by Christy Bieber | March 22, 2020
Does your debt have you concerned? Here's how you can manage it more effectively.
It's no fun to owe money and have a chunk of every paycheck tied up in debt repayment. In fact, for many people, it's a major source of stress. As a recent survey from Capital One revealed, around 45% of Americans are worried about their debt load. And many report that these worries make it harder for them to manage money.
If you're one of the millions of Americans concerned about your debt, you can alleviate some of your fears and improve your overall financial situation by making a plan. These four steps can form the basis of your plan and help you deal proactively with your debt.
Some debts are more worrying than others. Consumer debts that typically have very high interest rates, like payday loans and credit cards, should be of particular concern. The high interest rate will not only mean the debt is harder to repay, but also make the total cost of repayment much higher.
Other debt, however, isn't necessarily a major cause for concern as long as you can afford your payments. Mortgage debt and student loan debt, for example, typically have low interest rates and interest costs could be deductible depending on your tax situation.
These debts are designed to be repaid over a long timeline and getting aggressive about paying them off early usually doesn't make sense because you could often earn a better return on your money by investing.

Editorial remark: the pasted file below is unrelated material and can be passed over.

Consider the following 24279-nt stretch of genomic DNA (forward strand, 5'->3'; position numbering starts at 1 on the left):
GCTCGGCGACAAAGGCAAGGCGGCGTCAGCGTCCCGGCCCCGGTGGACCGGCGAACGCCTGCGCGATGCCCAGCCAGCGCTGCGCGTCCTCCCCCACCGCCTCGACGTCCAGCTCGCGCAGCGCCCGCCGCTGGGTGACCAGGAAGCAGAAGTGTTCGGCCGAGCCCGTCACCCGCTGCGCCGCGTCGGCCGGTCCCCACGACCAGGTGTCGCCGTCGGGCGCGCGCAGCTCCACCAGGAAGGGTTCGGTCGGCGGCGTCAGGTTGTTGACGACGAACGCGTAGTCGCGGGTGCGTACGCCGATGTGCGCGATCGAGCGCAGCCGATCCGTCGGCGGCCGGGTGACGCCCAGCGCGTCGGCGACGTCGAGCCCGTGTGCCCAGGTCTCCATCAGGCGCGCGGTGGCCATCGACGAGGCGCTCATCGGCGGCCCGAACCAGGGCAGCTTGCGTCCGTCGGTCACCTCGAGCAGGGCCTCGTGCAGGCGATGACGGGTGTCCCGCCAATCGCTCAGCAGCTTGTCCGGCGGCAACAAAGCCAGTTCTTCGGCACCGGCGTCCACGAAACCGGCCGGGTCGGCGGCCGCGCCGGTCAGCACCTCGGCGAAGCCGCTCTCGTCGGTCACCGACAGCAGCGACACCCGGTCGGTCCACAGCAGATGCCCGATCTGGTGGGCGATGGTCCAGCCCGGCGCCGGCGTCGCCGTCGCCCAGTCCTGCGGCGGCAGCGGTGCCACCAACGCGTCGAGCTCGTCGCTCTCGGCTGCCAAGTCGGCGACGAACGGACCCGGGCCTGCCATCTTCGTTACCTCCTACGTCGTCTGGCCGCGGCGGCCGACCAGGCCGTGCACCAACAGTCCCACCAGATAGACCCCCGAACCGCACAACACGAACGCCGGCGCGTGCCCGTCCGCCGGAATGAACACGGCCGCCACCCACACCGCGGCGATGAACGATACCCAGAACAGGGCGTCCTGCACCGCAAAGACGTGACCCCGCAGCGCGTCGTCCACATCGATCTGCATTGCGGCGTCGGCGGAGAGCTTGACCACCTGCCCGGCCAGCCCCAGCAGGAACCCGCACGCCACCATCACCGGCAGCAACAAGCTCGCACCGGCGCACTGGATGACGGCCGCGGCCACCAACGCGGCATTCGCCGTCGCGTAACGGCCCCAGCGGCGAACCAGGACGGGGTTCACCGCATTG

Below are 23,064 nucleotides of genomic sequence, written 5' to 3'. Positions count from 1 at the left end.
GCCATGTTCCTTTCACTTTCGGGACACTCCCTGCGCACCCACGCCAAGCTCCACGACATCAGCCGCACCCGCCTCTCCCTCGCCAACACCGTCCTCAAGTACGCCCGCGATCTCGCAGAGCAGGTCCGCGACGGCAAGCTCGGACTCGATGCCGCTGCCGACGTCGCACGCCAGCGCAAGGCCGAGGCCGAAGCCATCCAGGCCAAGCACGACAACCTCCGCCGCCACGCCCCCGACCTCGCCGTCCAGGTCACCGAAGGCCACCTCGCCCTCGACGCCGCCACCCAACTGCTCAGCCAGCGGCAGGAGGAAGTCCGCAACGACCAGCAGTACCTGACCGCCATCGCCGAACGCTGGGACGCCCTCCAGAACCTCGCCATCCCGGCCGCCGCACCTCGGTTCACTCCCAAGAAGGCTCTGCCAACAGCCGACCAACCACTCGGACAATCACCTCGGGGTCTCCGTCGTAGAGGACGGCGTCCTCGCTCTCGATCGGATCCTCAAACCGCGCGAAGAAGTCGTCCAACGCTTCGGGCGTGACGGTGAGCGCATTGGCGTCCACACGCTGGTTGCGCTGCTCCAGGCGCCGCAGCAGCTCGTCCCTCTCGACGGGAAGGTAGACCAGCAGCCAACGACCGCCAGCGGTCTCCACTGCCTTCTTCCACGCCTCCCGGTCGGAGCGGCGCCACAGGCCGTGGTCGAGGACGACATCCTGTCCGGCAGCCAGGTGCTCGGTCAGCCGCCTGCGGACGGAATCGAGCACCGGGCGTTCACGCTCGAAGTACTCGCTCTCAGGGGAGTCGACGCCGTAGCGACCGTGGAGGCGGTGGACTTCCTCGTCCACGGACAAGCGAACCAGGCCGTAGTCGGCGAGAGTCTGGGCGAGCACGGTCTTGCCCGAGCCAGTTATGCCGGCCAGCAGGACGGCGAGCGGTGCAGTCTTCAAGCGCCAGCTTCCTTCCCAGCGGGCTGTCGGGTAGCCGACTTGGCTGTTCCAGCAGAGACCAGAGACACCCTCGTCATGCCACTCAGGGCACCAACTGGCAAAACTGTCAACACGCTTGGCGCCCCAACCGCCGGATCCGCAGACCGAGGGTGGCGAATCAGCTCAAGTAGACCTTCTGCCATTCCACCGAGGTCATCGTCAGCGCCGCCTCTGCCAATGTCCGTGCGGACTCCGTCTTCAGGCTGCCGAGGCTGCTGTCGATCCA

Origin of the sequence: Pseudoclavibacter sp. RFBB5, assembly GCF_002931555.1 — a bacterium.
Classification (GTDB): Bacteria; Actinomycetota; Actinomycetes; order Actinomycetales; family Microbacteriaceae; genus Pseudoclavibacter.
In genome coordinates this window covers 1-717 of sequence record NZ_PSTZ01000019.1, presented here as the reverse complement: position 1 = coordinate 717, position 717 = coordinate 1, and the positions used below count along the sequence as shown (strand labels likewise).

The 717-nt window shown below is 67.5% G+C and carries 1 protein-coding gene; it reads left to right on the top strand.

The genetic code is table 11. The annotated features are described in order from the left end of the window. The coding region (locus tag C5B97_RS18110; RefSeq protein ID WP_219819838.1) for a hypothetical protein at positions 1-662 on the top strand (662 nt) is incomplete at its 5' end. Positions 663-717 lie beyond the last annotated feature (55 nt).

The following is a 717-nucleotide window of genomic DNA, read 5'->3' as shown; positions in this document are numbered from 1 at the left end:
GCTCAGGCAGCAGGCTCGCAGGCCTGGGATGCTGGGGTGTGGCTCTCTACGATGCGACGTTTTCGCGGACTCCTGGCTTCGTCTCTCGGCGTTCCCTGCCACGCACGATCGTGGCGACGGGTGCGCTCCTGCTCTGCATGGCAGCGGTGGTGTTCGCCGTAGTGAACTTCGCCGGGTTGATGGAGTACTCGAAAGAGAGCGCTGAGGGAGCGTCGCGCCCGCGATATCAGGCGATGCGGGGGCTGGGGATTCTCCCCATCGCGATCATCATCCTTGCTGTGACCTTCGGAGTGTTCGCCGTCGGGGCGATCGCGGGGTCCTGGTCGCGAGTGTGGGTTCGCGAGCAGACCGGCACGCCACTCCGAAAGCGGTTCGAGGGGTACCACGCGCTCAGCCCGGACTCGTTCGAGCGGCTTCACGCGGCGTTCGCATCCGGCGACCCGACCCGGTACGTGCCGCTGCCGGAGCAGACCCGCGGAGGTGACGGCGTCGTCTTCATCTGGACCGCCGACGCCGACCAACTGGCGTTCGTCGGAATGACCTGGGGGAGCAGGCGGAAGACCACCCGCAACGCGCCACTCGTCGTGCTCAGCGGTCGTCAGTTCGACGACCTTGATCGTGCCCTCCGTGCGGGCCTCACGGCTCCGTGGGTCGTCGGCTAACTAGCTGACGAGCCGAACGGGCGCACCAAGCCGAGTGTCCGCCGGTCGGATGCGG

If you're stressing about your debt, sit down and figure out which debts it makes sense to try to pay off ASAP. Then determine how much you owe on them.
If you have a lot of high-interest debt, you aren't necessarily stuck with it until it's paid down. You might be able to refinance it to reduce the rate you're paying. You could potentially do this by using a balance transfer credit card and transferring your existing credit card debt to it. This could reduce your rate down to 0% for a limited time.
You could also look into qualifying for a low-interest personal loan and using the proceeds to pay off more expensive debts.
If you reduce the rate you're being charged, it won't cost you as much to get out of debt and you hopefully won't be so worried about how to manage repayment of what you owe.
Having a plan for paying off your debt can help you both alleviate your financial stress and become debt free faster. When you've got a plan, you'll know exactly what you should be doing and can monitor your progress to make sure you're on track.
For many people, the debt snowball plan makes sense. This means repaying your lowest debt balance first by making extra payments on it, then rolling all the payments you were making into a bigger payment on the debt with the next lowest balance. You can keep doing that until all the debt you want to repay has been paid off.
If you have high-interest debt with a high balance, you'll pay a lot more in the long run using the snowball method. You could opt for the debt avalanche method instead, which would mean repaying debt with the highest interest rate first and then rolling the payment into the debt with the second-highest rate, and so on until all debts are paid down.
Whatever approach you pick, make sure you stick to it and prioritize extra debt payments in your budget so you can see progress.
Once you've worked hard to get out of debt, you don't want to get back into it and become stressed about your finances again. To avoid this, work on building up an emergency fund with several months of living expenses. If you can rely on this fund when surprise costs crop up, you shouldn't be forced into borrowing in the future.
If you're among the 45% of Americans worried about your debt, you know the toll this can take. You deserve to live your life without this burden, so follow these steps to reduce your stress and get on the path towards becoming debt free. Once you've got your plan in place and are working towards your goal, you should feel a whole lot better about your situation.
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